After a series of setbacks that would have sunk a lesser restaurateur, Kuldeep Singh has surfaced again, with a new Northern Indian restaurant in Brook Park. It's been a bumpy ride: Three years ago, the owner of the former, most excellent Clay Oven gave up his original location in Fairview Park to a city renewal project along Lorain Road. But by the end of 2000, Singh had reopened in beautifully renovated space on Chevrolet Boulevard in Parma -- only to learn a few weeks later that his liquor license had been issued in violation of city zoning ordinances.
Despite Singh's best efforts, business never warmed up at the dry Oven, and he finally packed it in late last year. But here's hoping that the third time's a charm: Singh opened his newest restaurant, the Indian Café, on March 10, inside the Budget Inn at 14043 Brookpark Road (216-676-9550). Lunch and dinner is served daily. And yes, the liquor license seems to be in order.
Abandoned dogs: They're still dishing the dogs at Hot Dog Stan (4100 Superior Avenue), but the fried Twinkies are off the menu: Susan Porter, Queen of the Deep Fryer, split with partner Stan Marszal last month, taking her hot, battered Twinkies and Oreos with her. For now, those with a jones for the sweet, golden confections can score them at Mitzi Jerman's, a venerable watering hole at 3840 St. Clair, where Porter prepares hot dogs and her fried delicacies each Tuesday through Friday evening, beginning at five. Meanwhile, Porter is looking for a nearby spot to launch her own little eatery later this year, with a menu of home-cooked and deep-fried favorites.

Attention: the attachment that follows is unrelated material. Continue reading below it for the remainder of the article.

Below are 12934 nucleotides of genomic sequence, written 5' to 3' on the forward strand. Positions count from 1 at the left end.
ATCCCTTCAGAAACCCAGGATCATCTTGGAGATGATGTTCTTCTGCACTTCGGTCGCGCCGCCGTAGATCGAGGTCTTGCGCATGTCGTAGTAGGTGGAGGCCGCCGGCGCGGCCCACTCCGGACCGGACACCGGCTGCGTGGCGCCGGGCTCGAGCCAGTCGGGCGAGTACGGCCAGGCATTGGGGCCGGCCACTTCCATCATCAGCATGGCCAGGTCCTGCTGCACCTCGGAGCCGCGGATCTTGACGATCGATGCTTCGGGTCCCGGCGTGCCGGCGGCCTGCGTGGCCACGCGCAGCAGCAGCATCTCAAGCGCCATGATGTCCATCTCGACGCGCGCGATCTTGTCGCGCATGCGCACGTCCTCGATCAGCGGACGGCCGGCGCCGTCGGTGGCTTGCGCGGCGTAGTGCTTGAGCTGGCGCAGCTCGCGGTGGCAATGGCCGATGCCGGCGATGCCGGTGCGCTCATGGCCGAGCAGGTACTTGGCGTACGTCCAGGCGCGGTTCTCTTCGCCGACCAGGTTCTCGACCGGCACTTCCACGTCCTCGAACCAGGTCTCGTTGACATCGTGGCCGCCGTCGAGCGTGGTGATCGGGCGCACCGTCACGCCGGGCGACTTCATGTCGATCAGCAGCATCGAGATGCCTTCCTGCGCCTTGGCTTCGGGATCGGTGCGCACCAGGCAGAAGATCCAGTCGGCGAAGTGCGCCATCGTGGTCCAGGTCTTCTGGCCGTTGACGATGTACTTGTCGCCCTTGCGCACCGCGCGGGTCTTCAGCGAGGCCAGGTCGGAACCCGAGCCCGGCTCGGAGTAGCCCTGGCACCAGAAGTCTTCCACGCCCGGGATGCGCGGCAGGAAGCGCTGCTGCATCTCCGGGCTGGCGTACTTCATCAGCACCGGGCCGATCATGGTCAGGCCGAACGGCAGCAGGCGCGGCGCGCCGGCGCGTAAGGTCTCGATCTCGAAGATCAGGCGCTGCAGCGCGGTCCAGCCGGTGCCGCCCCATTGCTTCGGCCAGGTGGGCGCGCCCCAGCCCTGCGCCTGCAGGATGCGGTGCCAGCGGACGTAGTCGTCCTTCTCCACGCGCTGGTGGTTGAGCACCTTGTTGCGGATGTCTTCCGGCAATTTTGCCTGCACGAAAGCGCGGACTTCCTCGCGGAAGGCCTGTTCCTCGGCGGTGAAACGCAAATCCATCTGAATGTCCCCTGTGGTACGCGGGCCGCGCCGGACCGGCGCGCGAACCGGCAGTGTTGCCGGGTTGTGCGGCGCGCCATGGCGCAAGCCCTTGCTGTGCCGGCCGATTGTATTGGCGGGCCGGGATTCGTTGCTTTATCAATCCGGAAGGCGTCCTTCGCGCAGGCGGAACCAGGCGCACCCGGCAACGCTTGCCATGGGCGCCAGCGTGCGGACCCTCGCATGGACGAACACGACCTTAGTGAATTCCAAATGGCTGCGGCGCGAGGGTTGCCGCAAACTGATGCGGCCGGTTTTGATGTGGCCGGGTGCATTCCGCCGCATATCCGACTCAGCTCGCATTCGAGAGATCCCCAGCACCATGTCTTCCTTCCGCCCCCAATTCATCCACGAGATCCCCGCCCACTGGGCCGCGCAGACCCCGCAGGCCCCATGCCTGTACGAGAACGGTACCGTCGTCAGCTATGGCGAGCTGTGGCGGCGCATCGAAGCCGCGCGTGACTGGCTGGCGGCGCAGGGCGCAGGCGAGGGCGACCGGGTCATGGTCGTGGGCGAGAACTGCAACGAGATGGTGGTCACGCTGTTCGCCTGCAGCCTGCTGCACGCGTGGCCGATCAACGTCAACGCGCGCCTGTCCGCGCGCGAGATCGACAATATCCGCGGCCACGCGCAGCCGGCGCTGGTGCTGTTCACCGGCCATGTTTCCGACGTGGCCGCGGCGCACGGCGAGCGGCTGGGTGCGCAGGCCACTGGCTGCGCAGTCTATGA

Steeped with the fishes . . . What's 15 feet long, weighs more than 400 pounds, and lives in the Amazon? No, not Marlon Brando; it's the giant pirarucu, the world's largest freshwater fish, and a special, short-term addition to the menu at Sergio's in University Circle (1903 Ford Drive; 216-231-1234). On a recent visit, chef-owner Sergio Abramof was serving pan-seared filets of the mild, cod-like fish with cèpe mushrooms and asparagus. Diners with a yen for the unusual also can hook some tambaqui, another popular, extra-large Brazilian fish currently featured on Abramof's menu. The chef's sassy presentation -- three long, meaty tambaqui ribs, delicately sweet, indulgently rich, and served with scallion rice, tropical fruit salsa, and sweet-hot mango-chili sauce -- is like a tropical getaway for the taste buds. The two exotic species (formerly but no longer endangered) should be on the menu through May.